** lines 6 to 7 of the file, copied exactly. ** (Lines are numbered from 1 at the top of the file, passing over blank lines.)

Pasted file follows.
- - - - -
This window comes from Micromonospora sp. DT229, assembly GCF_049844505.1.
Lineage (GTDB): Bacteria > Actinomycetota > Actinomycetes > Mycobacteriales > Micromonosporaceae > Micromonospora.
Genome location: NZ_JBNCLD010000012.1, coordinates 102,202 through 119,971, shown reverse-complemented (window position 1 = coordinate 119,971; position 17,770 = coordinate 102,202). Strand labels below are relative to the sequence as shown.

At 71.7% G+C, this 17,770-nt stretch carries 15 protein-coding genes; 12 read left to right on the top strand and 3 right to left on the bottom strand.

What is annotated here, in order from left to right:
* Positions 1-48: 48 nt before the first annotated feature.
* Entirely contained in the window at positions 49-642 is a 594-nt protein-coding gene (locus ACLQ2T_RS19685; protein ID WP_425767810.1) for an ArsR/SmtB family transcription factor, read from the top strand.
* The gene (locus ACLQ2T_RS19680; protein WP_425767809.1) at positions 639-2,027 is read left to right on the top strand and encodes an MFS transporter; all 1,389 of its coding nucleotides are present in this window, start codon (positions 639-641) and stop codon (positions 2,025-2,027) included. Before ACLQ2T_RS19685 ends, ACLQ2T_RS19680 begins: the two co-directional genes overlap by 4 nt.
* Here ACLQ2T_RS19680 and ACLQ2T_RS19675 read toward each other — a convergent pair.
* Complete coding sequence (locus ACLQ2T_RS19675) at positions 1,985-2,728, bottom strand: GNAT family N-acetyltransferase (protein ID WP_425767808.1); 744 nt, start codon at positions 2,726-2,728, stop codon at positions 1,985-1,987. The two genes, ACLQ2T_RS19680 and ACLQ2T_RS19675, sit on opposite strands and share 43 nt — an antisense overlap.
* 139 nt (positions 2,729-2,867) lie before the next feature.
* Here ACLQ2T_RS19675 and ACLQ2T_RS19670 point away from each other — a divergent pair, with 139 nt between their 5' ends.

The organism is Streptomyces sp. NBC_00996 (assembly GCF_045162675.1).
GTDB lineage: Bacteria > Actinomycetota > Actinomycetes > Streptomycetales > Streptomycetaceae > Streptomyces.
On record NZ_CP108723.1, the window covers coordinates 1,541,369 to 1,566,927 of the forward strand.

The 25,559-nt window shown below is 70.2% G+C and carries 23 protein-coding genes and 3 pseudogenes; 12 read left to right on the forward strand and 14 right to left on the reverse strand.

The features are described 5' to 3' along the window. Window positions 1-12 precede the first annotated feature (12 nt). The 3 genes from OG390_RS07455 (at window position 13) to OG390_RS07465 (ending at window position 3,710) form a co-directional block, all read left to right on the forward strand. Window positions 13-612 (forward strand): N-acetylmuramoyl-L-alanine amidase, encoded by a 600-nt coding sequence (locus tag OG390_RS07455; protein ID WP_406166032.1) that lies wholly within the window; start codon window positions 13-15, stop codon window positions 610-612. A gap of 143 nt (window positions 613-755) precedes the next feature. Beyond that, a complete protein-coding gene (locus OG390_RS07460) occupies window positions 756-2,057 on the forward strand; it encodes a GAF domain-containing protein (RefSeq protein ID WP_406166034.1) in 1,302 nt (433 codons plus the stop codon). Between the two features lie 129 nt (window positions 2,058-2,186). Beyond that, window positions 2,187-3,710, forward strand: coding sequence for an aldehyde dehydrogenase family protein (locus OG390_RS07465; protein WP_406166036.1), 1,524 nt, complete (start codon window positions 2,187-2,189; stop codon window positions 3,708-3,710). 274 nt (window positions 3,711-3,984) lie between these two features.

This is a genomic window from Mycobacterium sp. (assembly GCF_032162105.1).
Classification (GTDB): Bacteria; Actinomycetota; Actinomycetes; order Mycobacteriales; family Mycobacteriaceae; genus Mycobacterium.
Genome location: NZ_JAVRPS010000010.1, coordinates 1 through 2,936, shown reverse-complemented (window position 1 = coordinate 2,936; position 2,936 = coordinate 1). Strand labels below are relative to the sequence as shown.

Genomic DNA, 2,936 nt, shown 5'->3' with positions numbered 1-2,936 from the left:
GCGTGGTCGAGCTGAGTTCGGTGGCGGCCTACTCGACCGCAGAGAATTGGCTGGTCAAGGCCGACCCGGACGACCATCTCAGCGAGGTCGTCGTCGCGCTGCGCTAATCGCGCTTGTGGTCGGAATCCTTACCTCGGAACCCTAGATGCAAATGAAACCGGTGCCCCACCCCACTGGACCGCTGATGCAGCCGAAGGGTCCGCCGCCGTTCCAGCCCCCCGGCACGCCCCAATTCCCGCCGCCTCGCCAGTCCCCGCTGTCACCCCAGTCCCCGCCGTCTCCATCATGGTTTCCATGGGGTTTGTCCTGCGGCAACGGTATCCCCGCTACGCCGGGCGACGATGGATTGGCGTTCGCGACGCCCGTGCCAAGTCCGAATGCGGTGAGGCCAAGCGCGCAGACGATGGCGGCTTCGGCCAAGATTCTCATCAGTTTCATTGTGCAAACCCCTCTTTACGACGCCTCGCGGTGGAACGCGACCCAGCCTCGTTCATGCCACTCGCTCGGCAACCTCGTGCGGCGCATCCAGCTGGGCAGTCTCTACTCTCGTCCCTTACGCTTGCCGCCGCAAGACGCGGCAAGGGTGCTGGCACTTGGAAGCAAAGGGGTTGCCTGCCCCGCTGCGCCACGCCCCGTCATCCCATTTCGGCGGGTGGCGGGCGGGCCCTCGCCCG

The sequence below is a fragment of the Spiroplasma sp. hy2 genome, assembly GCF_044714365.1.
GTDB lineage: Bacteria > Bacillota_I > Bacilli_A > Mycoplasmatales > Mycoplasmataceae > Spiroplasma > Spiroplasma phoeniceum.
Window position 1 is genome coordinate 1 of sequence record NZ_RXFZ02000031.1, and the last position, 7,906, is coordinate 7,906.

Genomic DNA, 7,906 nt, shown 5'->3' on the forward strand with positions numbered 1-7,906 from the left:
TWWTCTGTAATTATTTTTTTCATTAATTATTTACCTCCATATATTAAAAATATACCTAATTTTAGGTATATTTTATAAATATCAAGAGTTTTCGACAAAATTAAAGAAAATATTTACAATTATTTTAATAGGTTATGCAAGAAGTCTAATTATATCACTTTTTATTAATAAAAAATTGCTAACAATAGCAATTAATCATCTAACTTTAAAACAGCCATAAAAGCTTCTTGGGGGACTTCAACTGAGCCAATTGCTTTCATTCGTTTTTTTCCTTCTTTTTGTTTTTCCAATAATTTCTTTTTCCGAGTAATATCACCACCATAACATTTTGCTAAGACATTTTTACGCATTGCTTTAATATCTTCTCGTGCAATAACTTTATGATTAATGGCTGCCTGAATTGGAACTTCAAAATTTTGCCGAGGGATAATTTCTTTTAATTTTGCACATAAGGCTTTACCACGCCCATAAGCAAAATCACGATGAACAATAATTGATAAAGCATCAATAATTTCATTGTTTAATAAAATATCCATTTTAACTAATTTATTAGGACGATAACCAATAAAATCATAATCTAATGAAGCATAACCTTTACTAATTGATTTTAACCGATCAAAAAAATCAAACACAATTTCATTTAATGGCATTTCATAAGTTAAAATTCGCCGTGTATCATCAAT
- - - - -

* Positions 1-48: 48 nt before the first annotated feature.
* Entirely contained in the window at positions 49-642 is a 594-nt protein-coding gene (locus ACLQ2T_RS19685; protein ID WP_425767810.1) for an ArsR/SmtB family transcription factor, read from the top strand.